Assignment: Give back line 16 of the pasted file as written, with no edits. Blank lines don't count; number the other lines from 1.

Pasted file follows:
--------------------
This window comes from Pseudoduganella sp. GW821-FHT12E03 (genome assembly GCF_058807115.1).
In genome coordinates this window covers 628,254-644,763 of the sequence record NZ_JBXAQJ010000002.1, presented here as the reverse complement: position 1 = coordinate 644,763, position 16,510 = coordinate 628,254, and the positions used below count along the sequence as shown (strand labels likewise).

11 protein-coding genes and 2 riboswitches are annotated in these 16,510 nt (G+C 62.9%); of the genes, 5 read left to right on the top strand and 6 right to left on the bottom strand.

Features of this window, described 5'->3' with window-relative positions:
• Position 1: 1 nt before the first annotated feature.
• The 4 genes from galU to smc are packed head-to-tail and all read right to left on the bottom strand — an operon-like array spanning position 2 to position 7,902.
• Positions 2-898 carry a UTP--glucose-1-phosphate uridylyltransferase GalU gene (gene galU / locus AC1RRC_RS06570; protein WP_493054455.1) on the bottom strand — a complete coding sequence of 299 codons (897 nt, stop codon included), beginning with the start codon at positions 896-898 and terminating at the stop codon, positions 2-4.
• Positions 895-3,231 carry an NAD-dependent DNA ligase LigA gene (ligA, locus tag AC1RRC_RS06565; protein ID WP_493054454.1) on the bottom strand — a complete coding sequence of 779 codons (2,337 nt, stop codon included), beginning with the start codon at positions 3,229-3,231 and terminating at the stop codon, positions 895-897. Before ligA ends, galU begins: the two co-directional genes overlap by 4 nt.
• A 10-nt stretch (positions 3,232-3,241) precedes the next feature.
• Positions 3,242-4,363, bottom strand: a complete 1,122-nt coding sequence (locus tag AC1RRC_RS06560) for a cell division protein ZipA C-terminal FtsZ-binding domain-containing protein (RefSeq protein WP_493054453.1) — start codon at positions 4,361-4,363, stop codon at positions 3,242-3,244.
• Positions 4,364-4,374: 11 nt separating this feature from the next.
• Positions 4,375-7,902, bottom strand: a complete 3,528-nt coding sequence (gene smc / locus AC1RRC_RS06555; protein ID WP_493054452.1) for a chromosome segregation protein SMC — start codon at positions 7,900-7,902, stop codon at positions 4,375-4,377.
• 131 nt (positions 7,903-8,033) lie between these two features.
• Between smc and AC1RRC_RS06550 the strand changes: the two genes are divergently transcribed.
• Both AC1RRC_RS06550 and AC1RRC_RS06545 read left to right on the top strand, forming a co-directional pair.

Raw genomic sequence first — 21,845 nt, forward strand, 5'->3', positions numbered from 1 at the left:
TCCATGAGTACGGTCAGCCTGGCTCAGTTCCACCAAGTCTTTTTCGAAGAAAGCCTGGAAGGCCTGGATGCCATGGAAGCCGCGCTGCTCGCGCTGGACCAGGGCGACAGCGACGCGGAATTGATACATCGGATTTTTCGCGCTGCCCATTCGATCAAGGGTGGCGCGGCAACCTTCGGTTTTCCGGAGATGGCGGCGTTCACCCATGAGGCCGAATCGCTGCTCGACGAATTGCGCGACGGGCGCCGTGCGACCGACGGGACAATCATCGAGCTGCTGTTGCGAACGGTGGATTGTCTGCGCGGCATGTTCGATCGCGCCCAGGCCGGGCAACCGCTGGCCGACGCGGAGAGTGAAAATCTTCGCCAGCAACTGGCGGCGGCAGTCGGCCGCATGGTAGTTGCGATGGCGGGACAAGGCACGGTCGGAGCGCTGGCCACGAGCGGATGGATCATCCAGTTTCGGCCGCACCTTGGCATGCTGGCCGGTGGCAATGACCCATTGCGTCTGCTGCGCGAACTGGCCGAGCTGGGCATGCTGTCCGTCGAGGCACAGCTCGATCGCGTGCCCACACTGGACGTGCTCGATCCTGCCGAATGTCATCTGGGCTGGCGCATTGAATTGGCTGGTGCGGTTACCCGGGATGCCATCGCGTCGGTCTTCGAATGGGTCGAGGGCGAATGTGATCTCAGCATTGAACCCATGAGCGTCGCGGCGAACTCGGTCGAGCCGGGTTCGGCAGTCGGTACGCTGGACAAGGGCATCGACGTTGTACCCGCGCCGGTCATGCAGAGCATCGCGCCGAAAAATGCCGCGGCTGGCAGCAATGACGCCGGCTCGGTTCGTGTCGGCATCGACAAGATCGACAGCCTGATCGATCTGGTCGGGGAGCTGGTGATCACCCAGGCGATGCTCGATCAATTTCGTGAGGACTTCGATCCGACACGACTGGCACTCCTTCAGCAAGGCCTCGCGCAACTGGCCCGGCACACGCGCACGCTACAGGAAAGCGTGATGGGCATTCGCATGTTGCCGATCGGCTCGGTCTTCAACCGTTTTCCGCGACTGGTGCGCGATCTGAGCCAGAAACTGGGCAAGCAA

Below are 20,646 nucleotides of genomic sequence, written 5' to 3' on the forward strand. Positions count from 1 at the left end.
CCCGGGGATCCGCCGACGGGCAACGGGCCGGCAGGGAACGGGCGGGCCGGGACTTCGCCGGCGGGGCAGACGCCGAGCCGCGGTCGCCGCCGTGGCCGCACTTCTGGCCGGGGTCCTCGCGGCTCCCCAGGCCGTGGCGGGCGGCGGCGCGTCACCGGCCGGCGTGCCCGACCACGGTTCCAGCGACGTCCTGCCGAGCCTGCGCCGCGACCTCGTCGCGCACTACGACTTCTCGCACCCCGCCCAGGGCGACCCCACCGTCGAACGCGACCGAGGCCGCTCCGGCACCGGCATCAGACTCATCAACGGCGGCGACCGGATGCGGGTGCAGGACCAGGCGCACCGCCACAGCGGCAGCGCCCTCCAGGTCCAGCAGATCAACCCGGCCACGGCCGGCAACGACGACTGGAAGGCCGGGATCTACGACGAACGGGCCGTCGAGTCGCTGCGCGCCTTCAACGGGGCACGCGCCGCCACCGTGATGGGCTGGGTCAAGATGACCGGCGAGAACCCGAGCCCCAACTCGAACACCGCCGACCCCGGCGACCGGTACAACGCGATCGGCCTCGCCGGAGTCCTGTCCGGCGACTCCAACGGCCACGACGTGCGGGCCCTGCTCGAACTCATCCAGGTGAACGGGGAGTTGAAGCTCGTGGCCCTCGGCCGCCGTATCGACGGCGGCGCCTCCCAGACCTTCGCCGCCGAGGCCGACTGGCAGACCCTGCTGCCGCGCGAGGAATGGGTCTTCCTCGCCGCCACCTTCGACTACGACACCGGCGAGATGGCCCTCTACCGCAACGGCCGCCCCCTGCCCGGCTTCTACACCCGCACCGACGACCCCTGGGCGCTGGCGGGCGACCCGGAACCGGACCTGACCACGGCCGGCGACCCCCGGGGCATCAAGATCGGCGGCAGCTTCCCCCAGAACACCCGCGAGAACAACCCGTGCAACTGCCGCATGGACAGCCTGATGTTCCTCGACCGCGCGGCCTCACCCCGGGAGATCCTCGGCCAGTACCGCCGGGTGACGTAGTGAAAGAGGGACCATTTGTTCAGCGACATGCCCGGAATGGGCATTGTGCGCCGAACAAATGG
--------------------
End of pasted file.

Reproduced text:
Raw genomic sequence first — 21,845 nt, forward strand, 5'->3', positions numbered from 1 at the left: